A Writer's Life,  Second Life

Santa and the Region Crossing

This is a reprint of a story I wrote for Prim Perfect, issue #38 in December, 2011. Happy 10th anniversary, little story!  It was originally titled, Santa and the Sim Crossing, but Saffia Widdershins informs me that Patch Linden prefers ‘region’ to ‘sim’. Any other quirks can be blamed on the passage of time. This was fun to write, and I hope you enjoy it too.


A Story for Christmas by Ceejay Writer
Illustrated by Winona Wiefel

The sled was loaded to capacity, as its creaking boards could testify. Santa knelt down to shake the hands of his elves. “Thank you, another year’s work well done!” The elves beamed proudly, gazing at the mound of gifts wrapped in glittering paper. “Good journey Santa! Merry Christmas!”

Santa eased his bulky frame into the driver’s seat and picked up the reins. The annual voyage round the grid was about to commence.

Now, Dasher! now, Dancer! now, Prancer and Vixen! On, Comet! on Cupid! on, Donner and Blitzen!”

Dasher and Company did not “on.” What Dasher did, instead, was to look back at the jolly man and sigh. “Can’t we teleport? Or better yet, transfer inventory to all the good boys and girls? It’s 2011, Santa. Use the technology.”

Santa laughed, indeed a jolly one, his belly doing that bowl-of-jelly thing. “Of course not! You know everyone expects us to be seen in the skies, tonight of all nights!”

It’s a little-known fact that Santa has a bad memory. That’s one reason he makes those lists. It also means that he doesn’t recall a lot from his yearly trip around the grid… or the terror of the region crossings. On one hand, this is a good thing—surely he wouldn’t attempt this every year if he did remember! But the reindeer do. Oh, yes, they remember.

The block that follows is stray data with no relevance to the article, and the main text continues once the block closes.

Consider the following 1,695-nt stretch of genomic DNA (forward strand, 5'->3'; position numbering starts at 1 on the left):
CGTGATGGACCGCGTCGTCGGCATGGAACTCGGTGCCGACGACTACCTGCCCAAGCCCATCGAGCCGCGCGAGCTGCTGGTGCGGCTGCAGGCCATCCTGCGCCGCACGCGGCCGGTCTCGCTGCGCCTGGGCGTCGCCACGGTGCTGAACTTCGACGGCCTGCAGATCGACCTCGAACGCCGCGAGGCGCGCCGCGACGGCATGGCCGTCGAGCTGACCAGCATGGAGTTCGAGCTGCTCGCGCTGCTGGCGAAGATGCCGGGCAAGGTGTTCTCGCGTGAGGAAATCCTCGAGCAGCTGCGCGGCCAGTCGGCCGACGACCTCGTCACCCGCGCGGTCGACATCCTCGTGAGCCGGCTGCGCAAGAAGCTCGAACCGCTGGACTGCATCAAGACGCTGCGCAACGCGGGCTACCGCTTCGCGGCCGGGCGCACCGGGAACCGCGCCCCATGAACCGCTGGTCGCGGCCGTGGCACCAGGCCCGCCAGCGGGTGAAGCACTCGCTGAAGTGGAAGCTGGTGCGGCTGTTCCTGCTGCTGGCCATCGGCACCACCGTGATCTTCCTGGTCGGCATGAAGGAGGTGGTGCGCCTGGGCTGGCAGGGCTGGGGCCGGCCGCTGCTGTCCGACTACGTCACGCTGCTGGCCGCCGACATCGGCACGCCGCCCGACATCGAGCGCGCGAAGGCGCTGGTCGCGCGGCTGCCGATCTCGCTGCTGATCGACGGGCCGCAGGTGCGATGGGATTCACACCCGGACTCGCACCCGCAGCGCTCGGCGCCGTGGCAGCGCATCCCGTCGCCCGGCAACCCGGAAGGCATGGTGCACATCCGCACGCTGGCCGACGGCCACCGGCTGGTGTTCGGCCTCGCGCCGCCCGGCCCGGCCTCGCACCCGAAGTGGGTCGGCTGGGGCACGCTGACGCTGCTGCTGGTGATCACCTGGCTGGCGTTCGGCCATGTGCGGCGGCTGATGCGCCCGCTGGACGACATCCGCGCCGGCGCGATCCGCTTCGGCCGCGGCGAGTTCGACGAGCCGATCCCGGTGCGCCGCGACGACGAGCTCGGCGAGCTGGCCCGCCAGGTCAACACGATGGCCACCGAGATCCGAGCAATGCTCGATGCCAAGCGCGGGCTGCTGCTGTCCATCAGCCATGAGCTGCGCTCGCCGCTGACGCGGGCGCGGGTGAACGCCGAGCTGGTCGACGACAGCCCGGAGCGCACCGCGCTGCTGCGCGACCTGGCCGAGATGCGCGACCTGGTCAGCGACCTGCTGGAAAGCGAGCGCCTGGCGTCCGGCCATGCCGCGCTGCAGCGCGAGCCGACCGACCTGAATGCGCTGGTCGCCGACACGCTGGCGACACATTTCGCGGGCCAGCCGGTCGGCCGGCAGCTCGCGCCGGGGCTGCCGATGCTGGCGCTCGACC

Santa frowned. “Now Dasher!” he called out again, hopefully.

Dasher sighed, and looked at his teammates. “We might as well get this over with, he’s going to keep ‘Now-ing’ us until we do.” They sighed back collectively and began trotting forward, digging their hooves first into the snow, and then into the chill night air, climbing higher and higher, lifting Santa and his massive sleigh up above the rooftops.

The magical sight of that fully laden sleigh, with eight proud reindeer gracefully galloping through the mists of low clouds, silhouetted against the full moon—well, it was nothing short of a breathtaking miracle. Thirty meters they traveled, a spectacle to behold.

And then they hit the region crossing.

Dasher completely lost his footing and went careening off to the west. Cupid became tangled in invisible rubber bands and boinged every which way. Dancer’s elegant antlers appeared to detach and drift off towards the horizon. Santa’s eyes went wide as the sleigh plowed down to street level and then some, determined to enter the magical realm of Lost Stuff, which everyone knows is at coordinates 0,0,0.

Santa landed on his ample behind in a snowdrift. “Ho Ho Oh No. I seem to remember this now.”

Dasher reappeared abruptly, upside down next to the spilled sleigh. Presents were strewn everywhere. “So, about that teleport…”